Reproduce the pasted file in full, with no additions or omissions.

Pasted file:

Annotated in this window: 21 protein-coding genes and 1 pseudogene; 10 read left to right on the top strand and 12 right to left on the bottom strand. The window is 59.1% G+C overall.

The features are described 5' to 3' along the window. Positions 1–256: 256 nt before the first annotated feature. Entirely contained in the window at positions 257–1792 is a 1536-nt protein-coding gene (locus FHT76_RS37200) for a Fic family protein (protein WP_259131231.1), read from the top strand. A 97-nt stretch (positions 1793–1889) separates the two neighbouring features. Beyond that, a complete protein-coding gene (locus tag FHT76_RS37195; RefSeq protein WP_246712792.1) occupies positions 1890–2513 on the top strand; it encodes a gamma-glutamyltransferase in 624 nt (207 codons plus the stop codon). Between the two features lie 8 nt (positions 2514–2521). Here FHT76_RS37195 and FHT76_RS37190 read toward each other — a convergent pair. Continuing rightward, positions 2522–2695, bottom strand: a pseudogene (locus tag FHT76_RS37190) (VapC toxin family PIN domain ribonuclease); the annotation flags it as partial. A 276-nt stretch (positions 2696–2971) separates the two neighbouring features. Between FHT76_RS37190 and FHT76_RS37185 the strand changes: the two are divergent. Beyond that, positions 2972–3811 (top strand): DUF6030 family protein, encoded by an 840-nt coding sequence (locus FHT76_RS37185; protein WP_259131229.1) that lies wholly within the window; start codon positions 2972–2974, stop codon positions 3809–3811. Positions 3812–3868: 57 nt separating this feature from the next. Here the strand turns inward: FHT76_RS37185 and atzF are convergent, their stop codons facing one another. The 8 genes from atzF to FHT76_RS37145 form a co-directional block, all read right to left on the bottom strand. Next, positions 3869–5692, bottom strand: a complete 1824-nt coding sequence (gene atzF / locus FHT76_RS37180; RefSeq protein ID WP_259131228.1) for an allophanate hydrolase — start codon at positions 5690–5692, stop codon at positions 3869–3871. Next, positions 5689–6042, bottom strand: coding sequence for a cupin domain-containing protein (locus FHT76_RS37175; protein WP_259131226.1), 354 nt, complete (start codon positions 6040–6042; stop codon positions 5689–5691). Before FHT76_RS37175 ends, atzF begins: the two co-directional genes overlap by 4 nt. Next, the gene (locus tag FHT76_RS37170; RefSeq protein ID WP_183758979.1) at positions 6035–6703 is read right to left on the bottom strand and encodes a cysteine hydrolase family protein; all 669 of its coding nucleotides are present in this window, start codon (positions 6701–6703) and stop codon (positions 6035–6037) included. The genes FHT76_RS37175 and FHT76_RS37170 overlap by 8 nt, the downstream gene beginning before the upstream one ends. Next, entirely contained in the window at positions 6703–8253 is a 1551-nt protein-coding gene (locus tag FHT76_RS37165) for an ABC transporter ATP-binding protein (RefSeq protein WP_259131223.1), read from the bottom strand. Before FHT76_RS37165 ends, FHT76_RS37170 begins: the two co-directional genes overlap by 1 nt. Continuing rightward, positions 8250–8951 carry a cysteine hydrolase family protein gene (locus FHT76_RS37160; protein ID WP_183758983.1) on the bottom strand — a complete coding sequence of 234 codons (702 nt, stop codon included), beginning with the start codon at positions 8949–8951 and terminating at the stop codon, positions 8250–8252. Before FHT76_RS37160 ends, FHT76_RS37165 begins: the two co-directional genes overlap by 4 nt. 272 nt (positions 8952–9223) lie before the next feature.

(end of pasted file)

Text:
Annotated in this window: 21 protein-coding genes and 1 pseudogene; 10 read left to right on the top strand and 12 right to left on the bottom strand. The window is 59.1% G+C overall.

The features are described 5' to 3' along the window. Positions 1–256: 256 nt before the first annotated feature. Entirely contained in the window at positions 257–1792 is a 1536-nt protein-coding gene (locus FHT76_RS37200) for a Fic family protein (protein WP_259131231.1), read from the top strand. A 97-nt stretch (positions 1793–1889) separates the two neighbouring features. Beyond that, a complete protein-coding gene (locus tag FHT76_RS37195; RefSeq protein WP_246712792.1) occupies positions 1890–2513 on the top strand; it encodes a gamma-glutamyltransferase in 624 nt (207 codons plus the stop codon). Between the two features lie 8 nt (positions 2514–2521). Here FHT76_RS37195 and FHT76_RS37190 read toward each other — a convergent pair. Continuing rightward, positions 2522–2695, bottom strand: a pseudogene (locus tag FHT76_RS37190) (VapC toxin family PIN domain ribonuclease); the annotation flags it as partial. A 276-nt stretch (positions 2696–2971) separates the two neighbouring features. Between FHT76_RS37190 and FHT76_RS37185 the strand changes: the two are divergent. Beyond that, positions 2972–3811 (top strand): DUF6030 family protein, encoded by an 840-nt coding sequence (locus FHT76_RS37185; protein WP_259131229.1) that lies wholly within the window; start codon positions 2972–2974, stop codon positions 3809–3811. Positions 3812–3868: 57 nt separating this feature from the next. Here the strand turns inward: FHT76_RS37185 and atzF are convergent, their stop codons facing one another. The 8 genes from atzF to FHT76_RS37145 form a co-directional block, all read right to left on the bottom strand. Next, positions 3869–5692, bottom strand: a complete 1824-nt coding sequence (gene atzF / locus FHT76_RS37180; RefSeq protein ID WP_259131228.1) for an allophanate hydrolase — start codon at positions 5690–5692, stop codon at positions 3869–3871. Next, positions 5689–6042, bottom strand: coding sequence for a cupin domain-containing protein (locus FHT76_RS37175; protein WP_259131226.1), 354 nt, complete (start codon positions 6040–6042; stop codon positions 5689–5691). Before FHT76_RS37175 ends, atzF begins: the two co-directional genes overlap by 4 nt. Next, the gene (locus tag FHT76_RS37170; RefSeq protein ID WP_183758979.1) at positions 6035–6703 is read right to left on the bottom strand and encodes a cysteine hydrolase family protein; all 669 of its coding nucleotides are present in this window, start codon (positions 6701–6703) and stop codon (positions 6035–6037) included. The genes FHT76_RS37175 and FHT76_RS37170 overlap by 8 nt, the downstream gene beginning before the upstream one ends. Next, entirely contained in the window at positions 6703–8253 is a 1551-nt protein-coding gene (locus tag FHT76_RS37165) for an ABC transporter ATP-binding protein (RefSeq protein WP_259131223.1), read from the bottom strand. Before FHT76_RS37165 ends, FHT76_RS37170 begins: the two co-directional genes overlap by 1 nt. Continuing rightward, positions 8250–8951 carry a cysteine hydrolase family protein gene (locus FHT76_RS37160; protein ID WP_183758983.1) on the bottom strand — a complete coding sequence of 234 codons (702 nt, stop codon included), beginning with the start codon at positions 8949–8951 and terminating at the stop codon, positions 8250–8252. Before FHT76_RS37160 ends, FHT76_RS37165 begins: the two co-directional genes overlap by 4 nt. 272 nt (positions 8952–9223) lie before the next feature.